A Grassroots Institution 

by Richard G. Johnstone Jr., Editor

Richard Johnstone
Richard Johnstone

After those upstart colonists defeated King George III and the British in the Revolutionary War, many New England towns and villages flexed their newfound democratic muscles by holding town meetings every year. At these gatherings, local folks would (and still do) discuss matters of mutual concern, from the mundane to the critically important, from roads to taxes. These meetings continue today, normally on a weekday in March, after the cold has broken but before the onslaught of mud season, and are a sweetly iconic reminder of the grassroots nature of the American experience and its insistence on an equal voice for all.

The Annual Meeting of your electric cooperative is its version of the venerable New England Town Meeting. Several cooperatives in Virginia held their annual meetings in June, and nine more co-ops will hold theirs over the next three months. The timing of the annual meeting is linked to the cooperative’s rural roots, to a time when every rural family’s life was synchronized with the rhythms of the seasons. So after spring planting had been completed, and before the fall harvest, rural folks would gather on a lazy summer afternoon or evening with their friends and neighbors to discuss their member-owned electric utility.

The annual meeting is thus symbolic of the democratic nature of the electric cooperative as a strongly local, strongly grassroots institution, but it’s also the hub for conducting the affairs of what is, after all, an electric utility business.  

And while the electric cooperative annual meeting doesn’t feature discussions of roads and taxes (although these topics have been hot items for debate in virtually every corner of the Commonwealth for the last few years), it does feature, like its New England cousins, elections of board members, consideration of needed bylaws changes, and reports on the progress of the past year.

For those folks who only recently moved onto cooperative lines, a natural question is surely: Why should I spend a morning, or afternoon, or evening going to a meeting of my electric utility, and why the heck are they holding the meeting anyway? The answer lies, as did the reason for the meeting’s timing, in the cooperative’s rural roots.

And in its grassroots, as well. Cooperatives were founded in the 1930s and ’40s by local men and women in more than a dozen rural communities across Virginia, and in almost a thousand across the country, to provide these sparsely populated areas with a service that the big power companies had no interest in providing: electricity. From the start, then, cooperatives were rural, grassroots-driven, participatory mini-democracies. The consumers (we call them member-owners) would (and still do) elect from among their ranks the members of the board of directors, which then selects the general manager. The member-owners were and are also responsible for considering and approving the cooperative’s bylaws, and any bylaws changes.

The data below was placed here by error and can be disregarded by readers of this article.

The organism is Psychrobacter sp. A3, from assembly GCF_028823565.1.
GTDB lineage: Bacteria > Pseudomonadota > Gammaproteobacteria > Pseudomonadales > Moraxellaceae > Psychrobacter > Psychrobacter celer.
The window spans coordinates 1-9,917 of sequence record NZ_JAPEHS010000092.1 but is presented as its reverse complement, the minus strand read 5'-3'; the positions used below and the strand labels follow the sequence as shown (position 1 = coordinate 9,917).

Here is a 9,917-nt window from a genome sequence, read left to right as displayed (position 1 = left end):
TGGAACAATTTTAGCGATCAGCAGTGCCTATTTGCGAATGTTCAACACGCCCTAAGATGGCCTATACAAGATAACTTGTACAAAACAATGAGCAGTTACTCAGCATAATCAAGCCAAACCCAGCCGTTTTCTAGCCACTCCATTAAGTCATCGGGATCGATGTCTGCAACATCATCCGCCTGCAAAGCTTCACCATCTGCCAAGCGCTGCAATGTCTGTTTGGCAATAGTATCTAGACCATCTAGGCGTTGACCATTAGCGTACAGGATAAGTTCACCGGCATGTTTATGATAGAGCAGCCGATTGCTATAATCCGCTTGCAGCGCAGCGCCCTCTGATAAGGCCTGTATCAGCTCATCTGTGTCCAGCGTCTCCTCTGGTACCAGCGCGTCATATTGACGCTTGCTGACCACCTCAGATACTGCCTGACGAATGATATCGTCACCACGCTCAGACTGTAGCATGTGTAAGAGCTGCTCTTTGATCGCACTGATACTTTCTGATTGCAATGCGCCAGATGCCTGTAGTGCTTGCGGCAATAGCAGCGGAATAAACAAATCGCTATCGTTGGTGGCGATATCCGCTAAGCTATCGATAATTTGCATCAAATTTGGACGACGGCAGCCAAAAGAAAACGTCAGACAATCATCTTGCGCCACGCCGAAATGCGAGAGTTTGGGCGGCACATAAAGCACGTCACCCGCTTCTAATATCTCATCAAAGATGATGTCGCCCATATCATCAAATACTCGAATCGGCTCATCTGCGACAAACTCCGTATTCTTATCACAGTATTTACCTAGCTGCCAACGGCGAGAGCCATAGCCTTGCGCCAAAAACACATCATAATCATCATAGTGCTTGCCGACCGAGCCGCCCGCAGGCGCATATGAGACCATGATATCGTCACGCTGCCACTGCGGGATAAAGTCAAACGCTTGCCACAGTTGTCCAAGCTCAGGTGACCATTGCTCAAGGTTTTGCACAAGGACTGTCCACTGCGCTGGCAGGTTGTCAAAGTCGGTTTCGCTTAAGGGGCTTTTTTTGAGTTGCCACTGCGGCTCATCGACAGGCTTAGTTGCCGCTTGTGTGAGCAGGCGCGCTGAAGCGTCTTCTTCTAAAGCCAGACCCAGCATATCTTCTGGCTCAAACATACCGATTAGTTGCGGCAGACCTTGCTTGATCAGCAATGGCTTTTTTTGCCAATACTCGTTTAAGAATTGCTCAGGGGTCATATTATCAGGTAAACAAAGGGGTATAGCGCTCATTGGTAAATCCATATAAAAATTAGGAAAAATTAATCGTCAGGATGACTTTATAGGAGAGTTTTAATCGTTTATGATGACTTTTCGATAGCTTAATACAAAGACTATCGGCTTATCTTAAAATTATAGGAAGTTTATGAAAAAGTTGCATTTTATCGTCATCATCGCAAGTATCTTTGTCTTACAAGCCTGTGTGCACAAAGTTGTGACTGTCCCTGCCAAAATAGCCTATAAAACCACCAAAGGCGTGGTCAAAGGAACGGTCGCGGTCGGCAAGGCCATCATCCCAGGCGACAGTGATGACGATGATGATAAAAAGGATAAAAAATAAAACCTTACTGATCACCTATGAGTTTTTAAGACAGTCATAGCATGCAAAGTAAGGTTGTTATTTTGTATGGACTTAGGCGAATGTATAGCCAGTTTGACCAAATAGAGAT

And, in keeping with our business structure as a cooperative, we operate at cost, charging our member-owners what it costs us to generate or purchase the electricity, and then deliver it to the door (actually, of course, we deliver it to the meter; it’s safer that way!).

So the reason for the annual meeting is twofold: First, as a member-owned business, your cooperative is legally obligated to hold such a meeting. But secondly, and perhaps more importantly, your cooperative wants you to know about and understand the operation of your business, and the role it plays in making your community a better place to live, work, raise a family, and retire.

And while the landscape of America, and Virginia, and our service areas has changed seismically over the last 65 years, the reason for your cooperative’s existence has not. Cooperatives still serve, on average, far fewer homes and businesses per mile than large power companies or municipal utilities, even in our most populous areas. Cooperatives serve much of the Commonwealth’s most challenging terrain, too, over mountains, through woods and fields, delivering electricity to areas that would be difficult for a large power company to serve profitably, but which cooperatives are able to serve at affordable rates because we provide the power at cost. 

And the fact is, because of our local presence, the quality of the service provided by electric cooperatives is stellar and customer-satisfaction levels are the highest in the industry. Also, of course, if there are “margins” (profits) left over at the end of the year, your cooperative later returns them to you and the other member-owners when the financial condition of the cooperative permits.

So, in summary, your cooperative is about: Service provided at cost. Service quality that’s second to none. Service provided by local people, operating a local business owned by the members of the community.

Is such a grassroots institution worth celebrating once a year through a gathering of its member-owners?

We think so. But while we may gather together as a democratic body only once a year, your cooperative’s board members and employees are committed to serving your best interests every hour of every day of every year.


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